I collect old plumbing codes. The oldest plumbing code I have dates back to 1913. Of course, you have to realize that by 1920, less than 1% of homes had indoor plumbing. Hence, plumbing regulations were a new concept.

My cousin gave me a copy of a local plumbing code in New Jersey dating back to the 1920s. The small pamphlet is only 37 pages long. However, when you read the venting section, you find the precursor of wet venting. That wasn’t what it was called, but the installation requirement is what we call wet venting today.

What is interesting is that wet venting has existed almost since the beginning of plumbing regulations in this country. Amazingly, we still struggle to understand it. As I travel across this great country of ours, I am constantly asked about wet venting — what are its limitations, how do you install it and what pipe sizes are acceptable?

It is hard to believe the first wet venting installation I installed dated back more than 45 years. I still know where the house is on Kinderkamack Rd. in Montvale, N.J. I think the system is still working.

Since that time, not much has changed in wet venting but there has been a lot of confusion. It doesn’t help that the Uniform Plumbing Code only recently added traditional wet venting to the code, although the name was changed to horizontal wet venting. Unfortunately, in the newer edition of the UPC, arbitrary restrictions were added, which can be traced to a lack of understanding of wet venting.

So what is wet venting? Traditional wet venting is the venting of one or two bathroom groups. A bathroom group includes all the fixtures located within a bathroom, such as a water closet, lavatory, bathtub, shower or bidet. All these fixtures can be vented with a single dry vent. Notice how it is identified as a dry vent. Technically, every fixture has a vent; however, the vent is wet, hence the term wet vent.

The wet vent can serve as the drain for another fixture. This is important to keep in mind when determining the distance from trap to vent. That distance is measured from the fixture trap to the wet-vent connection. The distance is not measured all the way back to the dry vent. However, if it is the first fixture in the venting system, it is measured to the dry-vent connection.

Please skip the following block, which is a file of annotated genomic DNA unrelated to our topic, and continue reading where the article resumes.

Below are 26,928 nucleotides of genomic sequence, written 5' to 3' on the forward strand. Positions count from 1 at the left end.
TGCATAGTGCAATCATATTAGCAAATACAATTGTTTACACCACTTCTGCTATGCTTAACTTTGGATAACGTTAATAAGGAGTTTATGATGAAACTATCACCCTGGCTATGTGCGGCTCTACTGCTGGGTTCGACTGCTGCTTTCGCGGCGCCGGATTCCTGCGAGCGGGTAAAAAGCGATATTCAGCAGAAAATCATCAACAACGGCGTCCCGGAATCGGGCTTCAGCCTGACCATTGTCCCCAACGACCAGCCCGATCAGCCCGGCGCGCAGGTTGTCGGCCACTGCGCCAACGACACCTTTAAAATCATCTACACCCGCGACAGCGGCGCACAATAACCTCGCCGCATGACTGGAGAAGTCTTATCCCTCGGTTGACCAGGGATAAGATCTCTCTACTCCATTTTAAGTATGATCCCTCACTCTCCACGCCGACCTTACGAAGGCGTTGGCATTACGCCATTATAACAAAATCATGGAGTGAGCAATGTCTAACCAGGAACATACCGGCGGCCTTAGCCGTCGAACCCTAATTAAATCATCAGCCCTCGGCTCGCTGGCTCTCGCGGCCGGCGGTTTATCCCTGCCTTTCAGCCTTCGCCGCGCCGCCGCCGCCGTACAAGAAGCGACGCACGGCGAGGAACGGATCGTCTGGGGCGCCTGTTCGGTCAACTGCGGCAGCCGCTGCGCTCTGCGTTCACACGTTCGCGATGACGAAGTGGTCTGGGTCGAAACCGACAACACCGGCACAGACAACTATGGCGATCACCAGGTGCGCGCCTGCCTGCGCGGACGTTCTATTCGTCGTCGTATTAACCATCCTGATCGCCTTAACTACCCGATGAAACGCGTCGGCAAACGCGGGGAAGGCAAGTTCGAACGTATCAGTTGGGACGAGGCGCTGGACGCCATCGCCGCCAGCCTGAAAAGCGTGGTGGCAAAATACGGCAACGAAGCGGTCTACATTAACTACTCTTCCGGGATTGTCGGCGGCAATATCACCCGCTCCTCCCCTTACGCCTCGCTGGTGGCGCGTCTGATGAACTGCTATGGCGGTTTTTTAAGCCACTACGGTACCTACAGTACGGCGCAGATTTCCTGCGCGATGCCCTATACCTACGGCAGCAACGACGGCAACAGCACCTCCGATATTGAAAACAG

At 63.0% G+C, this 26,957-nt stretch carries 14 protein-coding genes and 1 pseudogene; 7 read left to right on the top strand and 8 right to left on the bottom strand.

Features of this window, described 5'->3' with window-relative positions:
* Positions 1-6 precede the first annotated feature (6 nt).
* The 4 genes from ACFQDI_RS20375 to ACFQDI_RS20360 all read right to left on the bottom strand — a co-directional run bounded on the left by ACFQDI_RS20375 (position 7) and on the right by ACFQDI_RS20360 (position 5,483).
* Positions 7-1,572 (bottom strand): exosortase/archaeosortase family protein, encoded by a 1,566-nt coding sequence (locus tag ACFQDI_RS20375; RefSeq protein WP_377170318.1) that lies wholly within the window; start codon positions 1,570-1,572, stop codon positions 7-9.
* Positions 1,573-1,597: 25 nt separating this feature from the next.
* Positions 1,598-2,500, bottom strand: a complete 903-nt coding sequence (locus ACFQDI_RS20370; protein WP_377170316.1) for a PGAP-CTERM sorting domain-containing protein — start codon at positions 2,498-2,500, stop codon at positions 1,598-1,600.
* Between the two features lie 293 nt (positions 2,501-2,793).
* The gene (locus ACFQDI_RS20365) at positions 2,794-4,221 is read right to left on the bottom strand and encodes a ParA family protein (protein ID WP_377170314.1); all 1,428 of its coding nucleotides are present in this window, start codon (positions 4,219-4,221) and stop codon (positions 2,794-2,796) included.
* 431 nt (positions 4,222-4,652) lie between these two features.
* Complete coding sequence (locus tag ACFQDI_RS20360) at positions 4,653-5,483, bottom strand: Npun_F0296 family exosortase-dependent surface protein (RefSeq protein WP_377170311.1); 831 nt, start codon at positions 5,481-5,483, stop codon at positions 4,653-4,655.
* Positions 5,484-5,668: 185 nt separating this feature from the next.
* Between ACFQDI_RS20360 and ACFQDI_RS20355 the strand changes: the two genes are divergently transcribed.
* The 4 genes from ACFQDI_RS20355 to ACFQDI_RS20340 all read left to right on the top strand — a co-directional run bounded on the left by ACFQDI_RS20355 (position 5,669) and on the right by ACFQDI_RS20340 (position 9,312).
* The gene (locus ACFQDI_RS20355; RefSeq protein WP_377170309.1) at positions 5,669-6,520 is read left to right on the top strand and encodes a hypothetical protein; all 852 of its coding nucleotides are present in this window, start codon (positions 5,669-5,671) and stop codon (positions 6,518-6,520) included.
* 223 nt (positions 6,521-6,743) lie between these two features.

The other simple fact to remember is the horizontal fixtures connect horizontally to the drain and the vertical fixtures connect vertically or horizontally to the horizontal drain. What that means is the horizontal fixtures are not rolled into the main horizontal drain. If you roll the pipe into the main drain, you have a vertical connection and you just screwed up the wet-vent system. The venting principle is based on horizontal flow in the main piping. The only vertical connections would be from the lavatory or bidet. All the other fixtures are floor-mounted fixtures, connecting horizontally to the main drain.

Simple sizing rules

Sizing is rather simple. One fixture unit is allowed to discharge to a 1 1/2–in. drain, such as a lavatory or bidet. A 2–in. pipe can receive up to four fixture units. After that, the wet vent must be 3 in. You can have a total of two bathroom groups, so the wet vent never has to be larger than 3 in.

The dry-vent extension of the wet-vented system only has to be 1 1/2 in. Or you could terminate the wet vent to an air admittance valve rated for 1 1/2 in. and the fixture unit value of the entire wet-vented system. Some smaller air admittance valves cannot serve a wet-vented bathroom group.

As simple as the wet-venting system is, plumbing codes often add unnecessary requirements. The most commonly added requirement is that the water closet must be the last fixture in the wet-vented system. That makes it difficult for a double bathroom group wet vent. The two water closets would have to tie in together.

Actually, there is no technical justification for making the water closet the last fixture. Thousands of wet-vented systems are working where the water closet is not the last fixture. Someone assumed the water closet is a blow-out fixture that blasts through the pipe, sucking everything with it. Well, that isn’t true.

Another common amendment is the size of the piping. Quite often, the 1 1/2-in. size is deleted. Some in the profession believe a water closet needs a 2-in. vent. Thus, they make the smallest pipe in the wet-vented system at 2 in. Again, this is unnecessary and not technically supported. You could vent a water closet with a straw. The air movement is based on the length of the pipe and the friction loss in the piping. Hence, a straw is very short with little friction; an adequate amount of air would enter the piping.

The amount of air you need to vent a bathroom group is less than 1 cubic ft. per min. You typically use 1 cfm to blow out a candle on your birthday cake. That puts it into perspective as to how little air is required to vent an entire bathroom.

The other changes that occur are the elimination of a second bathroom group, the addition of other fixtures and the modification of the piping arrangement into all vertical piping. Again, all these modifications are unnecessary.

If you ever run into problems with wet venting, realize that it only takes a little education to understand the system. Don’t be afraid to explain the workings of a wet vent.

Whenever possible, I wet vent a bathroom group. It is one of the easiest and least expensive ways to vent all the fixtures. Plus, it works!